If a tree fails, is there a reason?
One thing I’ve often heard from people in the past when talking about tree failure is, “that tree or branch just up and fell.” I wouldn’t go as far as saying it is a pet peeve, but this thinking does bother me a bit as it shows a lack of understanding of trees and how they should be thought about in the landscape. Trees do have inherent risk. They are dynamic, sometimes very large living plants that have to deal with all of nature’s forces, but this doesn’t mean that they die and fall one day out of the blue. There is always more to it.
A combination of causes
It is useful to think about tree failures as a mathematical formula. Instead of the variables being numbers or symbols, they are things such as decay, root damage, weather, structural defects, or other natural factors. One of these alone most likely won’t equal tree failure, but adding all of these elements together just might.
A story of tree failure at Minnetrista
Let me present an illustration from a tree recent failure in Oakhurst Gardens at Minnetrista. The tree was a young catalpa. Perhaps thirty feet tall. One of the gardeners found the tree with its top broken and hanging during a campus search for storm damage. After using a rope to pull the top down safely, the gardeners and I used a chainsaw to clean up the mess. This isn’t where it stops for us however. We always want to try to understand why the tree failure happened in the first place.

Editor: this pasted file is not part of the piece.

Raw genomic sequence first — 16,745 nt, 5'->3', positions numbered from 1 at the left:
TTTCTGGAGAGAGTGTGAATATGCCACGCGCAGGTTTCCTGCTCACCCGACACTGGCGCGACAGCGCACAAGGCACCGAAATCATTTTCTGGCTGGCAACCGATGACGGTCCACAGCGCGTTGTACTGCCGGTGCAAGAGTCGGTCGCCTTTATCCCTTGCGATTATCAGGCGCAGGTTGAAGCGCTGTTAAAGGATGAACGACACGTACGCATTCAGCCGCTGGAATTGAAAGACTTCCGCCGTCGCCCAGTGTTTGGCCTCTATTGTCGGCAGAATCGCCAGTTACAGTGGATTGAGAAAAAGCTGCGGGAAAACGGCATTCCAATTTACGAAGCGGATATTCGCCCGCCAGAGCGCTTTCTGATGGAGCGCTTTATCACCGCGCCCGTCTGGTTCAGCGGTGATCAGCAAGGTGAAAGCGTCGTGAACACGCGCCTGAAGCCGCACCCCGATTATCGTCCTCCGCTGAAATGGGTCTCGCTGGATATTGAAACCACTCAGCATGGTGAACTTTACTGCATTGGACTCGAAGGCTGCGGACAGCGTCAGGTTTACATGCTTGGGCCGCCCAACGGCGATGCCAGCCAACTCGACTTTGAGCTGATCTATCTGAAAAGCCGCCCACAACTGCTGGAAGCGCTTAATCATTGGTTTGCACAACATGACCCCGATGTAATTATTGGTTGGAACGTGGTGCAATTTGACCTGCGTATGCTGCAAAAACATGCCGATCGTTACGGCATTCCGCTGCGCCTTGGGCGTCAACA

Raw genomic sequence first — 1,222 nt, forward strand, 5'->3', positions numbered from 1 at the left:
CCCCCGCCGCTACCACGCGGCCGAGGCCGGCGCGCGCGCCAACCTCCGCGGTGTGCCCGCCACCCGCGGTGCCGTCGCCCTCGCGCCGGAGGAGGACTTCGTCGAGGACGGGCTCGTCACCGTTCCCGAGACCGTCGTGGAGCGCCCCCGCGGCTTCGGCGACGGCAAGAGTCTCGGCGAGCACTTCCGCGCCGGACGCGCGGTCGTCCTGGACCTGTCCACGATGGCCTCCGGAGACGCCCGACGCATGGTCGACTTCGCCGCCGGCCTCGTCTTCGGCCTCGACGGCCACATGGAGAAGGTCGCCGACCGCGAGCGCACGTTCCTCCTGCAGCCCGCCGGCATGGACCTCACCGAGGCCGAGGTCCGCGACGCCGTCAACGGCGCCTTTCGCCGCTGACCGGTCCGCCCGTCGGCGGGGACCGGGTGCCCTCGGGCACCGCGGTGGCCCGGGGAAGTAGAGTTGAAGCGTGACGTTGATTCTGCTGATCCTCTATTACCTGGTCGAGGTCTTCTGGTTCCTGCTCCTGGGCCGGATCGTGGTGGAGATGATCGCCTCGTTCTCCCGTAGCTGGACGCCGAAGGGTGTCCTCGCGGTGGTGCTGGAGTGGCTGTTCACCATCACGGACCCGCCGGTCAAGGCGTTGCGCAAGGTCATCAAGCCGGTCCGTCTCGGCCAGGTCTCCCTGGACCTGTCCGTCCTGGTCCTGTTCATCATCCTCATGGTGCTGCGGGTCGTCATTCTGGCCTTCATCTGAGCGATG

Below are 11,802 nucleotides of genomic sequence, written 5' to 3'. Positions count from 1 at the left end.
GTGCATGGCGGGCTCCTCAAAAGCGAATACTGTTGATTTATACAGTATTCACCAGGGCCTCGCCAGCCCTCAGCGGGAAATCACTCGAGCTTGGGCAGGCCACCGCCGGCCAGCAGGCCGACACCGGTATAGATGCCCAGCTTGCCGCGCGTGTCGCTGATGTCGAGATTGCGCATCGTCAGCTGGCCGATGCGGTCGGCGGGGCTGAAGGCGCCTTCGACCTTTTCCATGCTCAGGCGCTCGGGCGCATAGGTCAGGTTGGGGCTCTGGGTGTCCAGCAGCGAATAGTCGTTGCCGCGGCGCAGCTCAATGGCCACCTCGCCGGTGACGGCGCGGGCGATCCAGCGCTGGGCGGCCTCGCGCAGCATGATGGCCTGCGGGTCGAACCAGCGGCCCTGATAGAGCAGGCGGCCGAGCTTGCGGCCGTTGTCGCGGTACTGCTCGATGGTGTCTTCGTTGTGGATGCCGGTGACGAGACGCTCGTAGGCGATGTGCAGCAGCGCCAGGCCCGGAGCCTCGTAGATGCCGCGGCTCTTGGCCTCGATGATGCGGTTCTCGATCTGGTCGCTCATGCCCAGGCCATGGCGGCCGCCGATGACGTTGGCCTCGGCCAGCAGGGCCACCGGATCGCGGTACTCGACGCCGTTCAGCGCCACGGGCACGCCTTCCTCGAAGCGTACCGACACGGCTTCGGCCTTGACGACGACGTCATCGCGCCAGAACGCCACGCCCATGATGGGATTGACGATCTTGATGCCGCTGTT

It turns out that in this particular tree there were co-dominant leaders. Co-dominant leaders are stems that are usually close to or equal in size that compete with one another to be the tallest branch of the tree. Co-dominant leaders usually have very narrow attachment angles to each other. As the branches grow larger, the union is not strengthened like a horizontal branch is in relation to a trunk. This encourages what is called included bark, and makes for a weak branch union.
The Minnetrista gardens also happened to receive snow the previous night, and at this time the leaves were still on the tree. This can be very bad news for trees. The extra weight of snow sticking to leaves can very often overload a branch that would normally be fine without leaves.
A formula for failure
So the formula fills in. Co-dominant stems (weak union) + included bark + overloaded branches = tree failure. It is very possible that the addition of wind would have had a strong effect on the tree’s failure as well, but this cannot be proved.
The catalpa failure ended up being a pretty simple case, but figuring out the cause of tree failure can get more complicated. What is important is to learn from these experiences so you can attempt to prevent tree failure in the future. In the case of this catalpa, a little training and pruning for structure when it was younger would have prevented this failure from ever happening.
Have you experienced tree failure before? What were the causes? Let me know in the comment section below!